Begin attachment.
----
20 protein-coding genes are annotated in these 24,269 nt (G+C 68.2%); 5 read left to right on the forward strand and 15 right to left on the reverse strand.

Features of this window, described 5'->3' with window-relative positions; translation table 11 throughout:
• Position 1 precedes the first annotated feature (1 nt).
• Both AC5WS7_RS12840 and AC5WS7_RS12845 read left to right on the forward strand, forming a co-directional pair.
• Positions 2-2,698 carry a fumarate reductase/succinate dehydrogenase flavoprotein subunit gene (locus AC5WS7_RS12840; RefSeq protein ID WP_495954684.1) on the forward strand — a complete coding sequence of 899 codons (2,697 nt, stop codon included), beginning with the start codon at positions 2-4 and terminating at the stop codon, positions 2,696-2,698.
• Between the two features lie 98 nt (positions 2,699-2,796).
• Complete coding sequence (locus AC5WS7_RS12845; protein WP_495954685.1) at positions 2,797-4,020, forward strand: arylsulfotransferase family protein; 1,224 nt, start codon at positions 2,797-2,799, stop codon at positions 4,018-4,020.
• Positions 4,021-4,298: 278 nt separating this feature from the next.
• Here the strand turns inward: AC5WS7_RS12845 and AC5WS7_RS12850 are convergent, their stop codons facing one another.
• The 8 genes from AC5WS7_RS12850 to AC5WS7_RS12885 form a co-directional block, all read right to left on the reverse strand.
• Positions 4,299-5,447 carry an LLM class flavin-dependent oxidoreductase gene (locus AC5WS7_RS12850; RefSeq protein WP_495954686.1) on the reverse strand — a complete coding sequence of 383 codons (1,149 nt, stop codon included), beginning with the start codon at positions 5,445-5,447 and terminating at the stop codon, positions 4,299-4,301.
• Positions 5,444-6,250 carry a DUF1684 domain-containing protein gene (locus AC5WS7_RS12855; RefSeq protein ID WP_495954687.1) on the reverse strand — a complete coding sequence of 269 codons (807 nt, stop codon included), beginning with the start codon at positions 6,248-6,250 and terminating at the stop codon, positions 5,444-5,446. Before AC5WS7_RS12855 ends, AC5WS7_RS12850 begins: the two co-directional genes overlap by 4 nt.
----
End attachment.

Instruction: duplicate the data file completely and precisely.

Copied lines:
20 protein-coding genes are annotated in these 24,269 nt (G+C 68.2%); 5 read left to right on the forward strand and 15 right to left on the reverse strand.

Features of this window, described 5'->3' with window-relative positions; translation table 11 throughout:
• Position 1 precedes the first annotated feature (1 nt).
• Both AC5WS7_RS12840 and AC5WS7_RS12845 read left to right on the forward strand, forming a co-directional pair.
• Positions 2-2,698 carry a fumarate reductase/succinate dehydrogenase flavoprotein subunit gene (locus AC5WS7_RS12840; RefSeq protein ID WP_495954684.1) on the forward strand — a complete coding sequence of 899 codons (2,697 nt, stop codon included), beginning with the start codon at positions 2-4 and terminating at the stop codon, positions 2,696-2,698.
• Between the two features lie 98 nt (positions 2,699-2,796).
• Complete coding sequence (locus AC5WS7_RS12845; protein WP_495954685.1) at positions 2,797-4,020, forward strand: arylsulfotransferase family protein; 1,224 nt, start codon at positions 2,797-2,799, stop codon at positions 4,018-4,020.
• Positions 4,021-4,298: 278 nt separating this feature from the next.
• Here the strand turns inward: AC5WS7_RS12845 and AC5WS7_RS12850 are convergent, their stop codons facing one another.
• The 8 genes from AC5WS7_RS12850 to AC5WS7_RS12885 form a co-directional block, all read right to left on the reverse strand.
• Positions 4,299-5,447 carry an LLM class flavin-dependent oxidoreductase gene (locus AC5WS7_RS12850; RefSeq protein WP_495954686.1) on the reverse strand — a complete coding sequence of 383 codons (1,149 nt, stop codon included), beginning with the start codon at positions 5,445-5,447 and terminating at the stop codon, positions 4,299-4,301.
• Positions 5,444-6,250 carry a DUF1684 domain-containing protein gene (locus AC5WS7_RS12855; RefSeq protein ID WP_495954687.1) on the reverse strand — a complete coding sequence of 269 codons (807 nt, stop codon included), beginning with the start codon at positions 6,248-6,250 and terminating at the stop codon, positions 5,444-5,446. Before AC5WS7_RS12855 ends, AC5WS7_RS12850 begins: the two co-directional genes overlap by 4 nt.